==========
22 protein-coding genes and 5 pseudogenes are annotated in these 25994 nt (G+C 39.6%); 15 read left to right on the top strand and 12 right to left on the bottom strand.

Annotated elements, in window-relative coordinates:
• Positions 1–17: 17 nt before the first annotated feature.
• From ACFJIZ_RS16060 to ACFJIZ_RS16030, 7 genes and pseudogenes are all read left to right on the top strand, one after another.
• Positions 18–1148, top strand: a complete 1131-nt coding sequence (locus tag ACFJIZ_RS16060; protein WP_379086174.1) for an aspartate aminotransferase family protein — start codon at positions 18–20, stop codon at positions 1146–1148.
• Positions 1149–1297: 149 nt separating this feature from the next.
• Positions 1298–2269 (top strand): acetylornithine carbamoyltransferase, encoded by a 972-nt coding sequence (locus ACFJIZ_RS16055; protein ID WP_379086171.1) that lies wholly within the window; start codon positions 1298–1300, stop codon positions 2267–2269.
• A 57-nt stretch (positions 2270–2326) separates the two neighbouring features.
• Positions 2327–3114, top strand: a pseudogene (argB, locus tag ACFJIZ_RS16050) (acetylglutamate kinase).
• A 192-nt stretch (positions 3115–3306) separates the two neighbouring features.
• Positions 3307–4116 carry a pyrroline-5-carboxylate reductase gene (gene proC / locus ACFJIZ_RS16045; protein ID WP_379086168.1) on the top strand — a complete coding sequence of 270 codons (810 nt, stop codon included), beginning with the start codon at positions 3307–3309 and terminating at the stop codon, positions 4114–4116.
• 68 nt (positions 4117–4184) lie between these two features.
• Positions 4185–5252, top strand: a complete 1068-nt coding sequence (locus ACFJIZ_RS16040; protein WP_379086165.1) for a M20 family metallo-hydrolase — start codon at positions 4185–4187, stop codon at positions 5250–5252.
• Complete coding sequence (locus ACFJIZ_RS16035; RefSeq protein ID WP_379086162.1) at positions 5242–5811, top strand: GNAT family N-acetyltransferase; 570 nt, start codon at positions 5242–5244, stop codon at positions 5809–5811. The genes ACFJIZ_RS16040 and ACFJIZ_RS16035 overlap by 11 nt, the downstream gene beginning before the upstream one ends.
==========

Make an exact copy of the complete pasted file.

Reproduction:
22 protein-coding genes and 5 pseudogenes are annotated in these 25994 nt (G+C 39.6%); 15 read left to right on the top strand and 12 right to left on the bottom strand.

Annotated elements, in window-relative coordinates:
• Positions 1–17: 17 nt before the first annotated feature.
• From ACFJIZ_RS16060 to ACFJIZ_RS16030, 7 genes and pseudogenes are all read left to right on the top strand, one after another.
• Positions 18–1148, top strand: a complete 1131-nt coding sequence (locus tag ACFJIZ_RS16060; protein WP_379086174.1) for an aspartate aminotransferase family protein — start codon at positions 18–20, stop codon at positions 1146–1148.
• Positions 1149–1297: 149 nt separating this feature from the next.
• Positions 1298–2269 (top strand): acetylornithine carbamoyltransferase, encoded by a 972-nt coding sequence (locus ACFJIZ_RS16055; protein ID WP_379086171.1) that lies wholly within the window; start codon positions 1298–1300, stop codon positions 2267–2269.
• A 57-nt stretch (positions 2270–2326) separates the two neighbouring features.
• Positions 2327–3114, top strand: a pseudogene (argB, locus tag ACFJIZ_RS16050) (acetylglutamate kinase).
• A 192-nt stretch (positions 3115–3306) separates the two neighbouring features.
• Positions 3307–4116 carry a pyrroline-5-carboxylate reductase gene (gene proC / locus ACFJIZ_RS16045; protein ID WP_379086168.1) on the top strand — a complete coding sequence of 270 codons (810 nt, stop codon included), beginning with the start codon at positions 3307–3309 and terminating at the stop codon, positions 4114–4116.
• 68 nt (positions 4117–4184) lie between these two features.
• Positions 4185–5252, top strand: a complete 1068-nt coding sequence (locus ACFJIZ_RS16040; protein WP_379086165.1) for a M20 family metallo-hydrolase — start codon at positions 4185–4187, stop codon at positions 5250–5252.
• Complete coding sequence (locus ACFJIZ_RS16035; RefSeq protein ID WP_379086162.1) at positions 5242–5811, top strand: GNAT family N-acetyltransferase; 570 nt, start codon at positions 5242–5244, stop codon at positions 5809–5811. The genes ACFJIZ_RS16040 and ACFJIZ_RS16035 overlap by 11 nt, the downstream gene beginning before the upstream one ends.